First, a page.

Most of the Corinthians would by now be applauding Paul’s cascading oratorical brilliancies. By maintaining the charade of talking about a person other than himself, Paul facetiously suggests that he avoids the distaste attached to self-praise. In his essay On Inoffensive Self-Praise (542e), Plutarch states that “people who feel compelled to engage in self-praise will make it easier for themselves if they do not attribute everything to themselves but shift the burden of glory to fortune or to God.
Four centuries earlier, Demosthenes had modeled the thought. In the middle of one of his self-evaluations as defender of the interests of Athens, Demosthenes says that he could say much more, but is cautious about arousing resentment because of his apparent boasting (259). People who receive favors ought to be honorable enough to express appreciation, he says, “but one who has conferred them ought to forget them immediately.” Hence, he goes on to say, “I will not be inveigled into saying any more about them. The respect I have already reaped because of them suffices” (269). It is a line of thought rooted in the Delphic maxim, “Know yourself.”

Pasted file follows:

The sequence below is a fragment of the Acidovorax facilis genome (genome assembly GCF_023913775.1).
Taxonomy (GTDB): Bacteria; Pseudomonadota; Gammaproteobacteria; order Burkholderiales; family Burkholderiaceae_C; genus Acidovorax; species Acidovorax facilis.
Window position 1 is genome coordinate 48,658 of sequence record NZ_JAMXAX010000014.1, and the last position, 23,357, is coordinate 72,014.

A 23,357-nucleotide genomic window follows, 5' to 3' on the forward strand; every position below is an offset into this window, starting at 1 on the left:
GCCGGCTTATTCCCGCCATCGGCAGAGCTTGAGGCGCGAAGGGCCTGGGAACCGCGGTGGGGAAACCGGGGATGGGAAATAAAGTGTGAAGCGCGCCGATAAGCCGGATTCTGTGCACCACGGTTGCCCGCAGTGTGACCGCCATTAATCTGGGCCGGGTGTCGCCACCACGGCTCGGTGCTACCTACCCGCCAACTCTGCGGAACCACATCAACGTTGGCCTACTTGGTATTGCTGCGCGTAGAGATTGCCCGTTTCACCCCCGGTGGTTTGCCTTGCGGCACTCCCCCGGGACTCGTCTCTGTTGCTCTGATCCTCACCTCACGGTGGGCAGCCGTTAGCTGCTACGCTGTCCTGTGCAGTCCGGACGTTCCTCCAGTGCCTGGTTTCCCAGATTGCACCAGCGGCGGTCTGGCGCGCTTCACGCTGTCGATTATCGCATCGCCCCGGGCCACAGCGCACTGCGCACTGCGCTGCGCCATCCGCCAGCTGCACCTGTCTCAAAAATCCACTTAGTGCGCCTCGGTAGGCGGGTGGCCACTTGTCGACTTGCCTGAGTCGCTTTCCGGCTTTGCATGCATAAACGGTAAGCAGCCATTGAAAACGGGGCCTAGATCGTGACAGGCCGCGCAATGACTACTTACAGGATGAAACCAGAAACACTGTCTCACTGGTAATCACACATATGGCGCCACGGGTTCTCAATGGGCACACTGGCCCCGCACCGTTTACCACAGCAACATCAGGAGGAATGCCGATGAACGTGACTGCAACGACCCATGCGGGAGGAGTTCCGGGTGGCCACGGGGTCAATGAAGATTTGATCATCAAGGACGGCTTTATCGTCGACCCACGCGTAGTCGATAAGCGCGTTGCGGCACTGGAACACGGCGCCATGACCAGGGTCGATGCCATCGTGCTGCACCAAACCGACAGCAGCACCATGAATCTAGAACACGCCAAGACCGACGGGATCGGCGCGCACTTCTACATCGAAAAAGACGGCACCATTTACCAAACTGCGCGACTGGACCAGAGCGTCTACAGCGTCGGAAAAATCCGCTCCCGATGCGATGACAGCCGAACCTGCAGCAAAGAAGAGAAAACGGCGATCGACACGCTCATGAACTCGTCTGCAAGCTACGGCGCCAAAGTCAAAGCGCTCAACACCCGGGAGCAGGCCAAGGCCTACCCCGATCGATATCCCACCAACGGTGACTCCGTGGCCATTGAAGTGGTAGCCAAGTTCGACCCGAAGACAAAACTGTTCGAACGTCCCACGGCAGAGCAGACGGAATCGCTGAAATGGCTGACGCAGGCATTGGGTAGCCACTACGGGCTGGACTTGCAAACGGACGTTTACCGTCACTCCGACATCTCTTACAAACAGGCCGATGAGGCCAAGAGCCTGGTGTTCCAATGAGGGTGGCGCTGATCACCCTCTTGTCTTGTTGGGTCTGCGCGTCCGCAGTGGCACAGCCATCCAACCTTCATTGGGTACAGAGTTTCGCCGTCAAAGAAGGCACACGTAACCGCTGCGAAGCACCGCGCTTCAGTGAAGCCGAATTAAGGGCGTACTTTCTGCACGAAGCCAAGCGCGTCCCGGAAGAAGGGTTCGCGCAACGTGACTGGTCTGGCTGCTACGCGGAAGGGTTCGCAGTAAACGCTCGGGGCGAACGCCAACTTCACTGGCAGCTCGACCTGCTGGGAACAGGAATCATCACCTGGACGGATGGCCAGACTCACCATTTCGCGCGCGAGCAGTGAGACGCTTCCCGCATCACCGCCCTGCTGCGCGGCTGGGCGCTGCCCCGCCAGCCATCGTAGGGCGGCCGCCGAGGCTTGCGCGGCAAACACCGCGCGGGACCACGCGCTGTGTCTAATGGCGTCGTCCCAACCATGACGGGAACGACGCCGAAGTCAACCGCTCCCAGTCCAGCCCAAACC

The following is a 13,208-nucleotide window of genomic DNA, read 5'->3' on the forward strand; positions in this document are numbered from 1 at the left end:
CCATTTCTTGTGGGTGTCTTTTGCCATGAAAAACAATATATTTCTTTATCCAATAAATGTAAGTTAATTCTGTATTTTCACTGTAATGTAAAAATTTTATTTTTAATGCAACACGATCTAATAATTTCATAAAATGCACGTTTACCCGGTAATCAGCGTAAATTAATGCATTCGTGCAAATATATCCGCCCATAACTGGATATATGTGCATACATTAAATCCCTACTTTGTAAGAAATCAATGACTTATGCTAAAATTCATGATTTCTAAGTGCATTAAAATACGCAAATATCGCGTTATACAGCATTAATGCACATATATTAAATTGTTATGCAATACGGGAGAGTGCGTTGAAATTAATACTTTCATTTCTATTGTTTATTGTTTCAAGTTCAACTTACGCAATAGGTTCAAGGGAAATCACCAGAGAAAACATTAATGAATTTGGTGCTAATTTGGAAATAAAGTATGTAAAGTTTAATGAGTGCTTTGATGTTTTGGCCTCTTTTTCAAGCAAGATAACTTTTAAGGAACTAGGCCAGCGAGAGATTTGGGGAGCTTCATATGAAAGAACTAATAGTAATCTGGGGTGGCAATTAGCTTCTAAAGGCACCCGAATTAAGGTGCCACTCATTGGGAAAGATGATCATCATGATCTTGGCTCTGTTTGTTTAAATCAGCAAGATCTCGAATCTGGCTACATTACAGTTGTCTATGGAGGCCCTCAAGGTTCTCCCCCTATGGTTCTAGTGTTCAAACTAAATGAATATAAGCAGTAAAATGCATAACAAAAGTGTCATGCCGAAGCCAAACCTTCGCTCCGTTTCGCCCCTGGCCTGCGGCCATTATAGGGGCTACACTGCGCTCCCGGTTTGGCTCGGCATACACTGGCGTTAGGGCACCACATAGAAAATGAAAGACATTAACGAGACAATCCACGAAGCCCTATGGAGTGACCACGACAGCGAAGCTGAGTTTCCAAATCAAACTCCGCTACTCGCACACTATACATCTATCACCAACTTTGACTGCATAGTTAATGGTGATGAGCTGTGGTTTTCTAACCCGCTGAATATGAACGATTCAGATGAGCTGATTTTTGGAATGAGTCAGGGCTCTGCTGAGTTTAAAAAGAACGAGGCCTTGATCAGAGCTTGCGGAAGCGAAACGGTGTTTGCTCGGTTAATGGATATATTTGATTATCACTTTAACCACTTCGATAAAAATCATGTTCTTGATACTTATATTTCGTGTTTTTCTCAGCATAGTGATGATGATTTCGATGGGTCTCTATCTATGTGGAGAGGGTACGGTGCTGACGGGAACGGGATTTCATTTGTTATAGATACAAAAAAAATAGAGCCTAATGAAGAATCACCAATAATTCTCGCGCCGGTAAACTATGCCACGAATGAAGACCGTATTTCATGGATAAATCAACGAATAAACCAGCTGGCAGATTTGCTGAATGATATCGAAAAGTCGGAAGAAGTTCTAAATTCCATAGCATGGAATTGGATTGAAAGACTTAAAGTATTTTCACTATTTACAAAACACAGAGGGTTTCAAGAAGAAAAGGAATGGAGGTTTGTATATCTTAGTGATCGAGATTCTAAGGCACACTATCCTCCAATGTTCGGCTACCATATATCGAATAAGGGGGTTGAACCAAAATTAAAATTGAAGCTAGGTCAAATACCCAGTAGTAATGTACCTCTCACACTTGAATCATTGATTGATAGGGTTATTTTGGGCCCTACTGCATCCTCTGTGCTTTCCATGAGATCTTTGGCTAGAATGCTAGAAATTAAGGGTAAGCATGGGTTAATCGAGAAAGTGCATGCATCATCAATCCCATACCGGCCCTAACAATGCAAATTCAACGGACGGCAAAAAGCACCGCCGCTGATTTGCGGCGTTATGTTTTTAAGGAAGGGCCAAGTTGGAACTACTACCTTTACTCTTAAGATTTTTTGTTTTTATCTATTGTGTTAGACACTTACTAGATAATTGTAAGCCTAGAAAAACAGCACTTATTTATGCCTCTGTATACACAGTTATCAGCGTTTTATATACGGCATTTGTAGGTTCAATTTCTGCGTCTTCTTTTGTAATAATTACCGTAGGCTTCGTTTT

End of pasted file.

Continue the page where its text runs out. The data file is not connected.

Paul knows the rhetorical code and states that he is worried lest the very abundance of the revelations should lead to any one’s overestimation of the apostle. The opening clause of v. 7 in the Greek text consists of the words, kai tȩ̄ hyperbolȩ̄ tōn apokalypseōn (“and because of the abundance of revelations”). This phrase has caused difficulty because of uncertainty about its grammatical connection. The RSV construes it with the words that follow, but stylistic and textual-critical considerations weigh against such interpretation. At the same time, those who construe the phrase with the preceding verse encounter difficulty in the conjunction dio (which is ignored, apparently for textual-critical reasons, by the RSV). The problem is best resolved along the following lines. (1) The phrase is to be taken with v. 6, and is to be rendered: “(than he sees and hears from me), especially (kai) because of the abundance of revelations.” (2) The connection between this phrase and the succeeding clauses is expressed colloquially. The apostle’s thought leaps ahead of his grammar. Abundance suggests hazard, and consideration of hazard requires a transition that involves use of a causal conjunction; hence the choice of dio (“therefore”). Verse 7 should, then, be rendered: “(than he sees or hears from me), especially because of the abundance of revelations. Therefore, to keep me from being too elated, a thorn was given me in the flesh.…”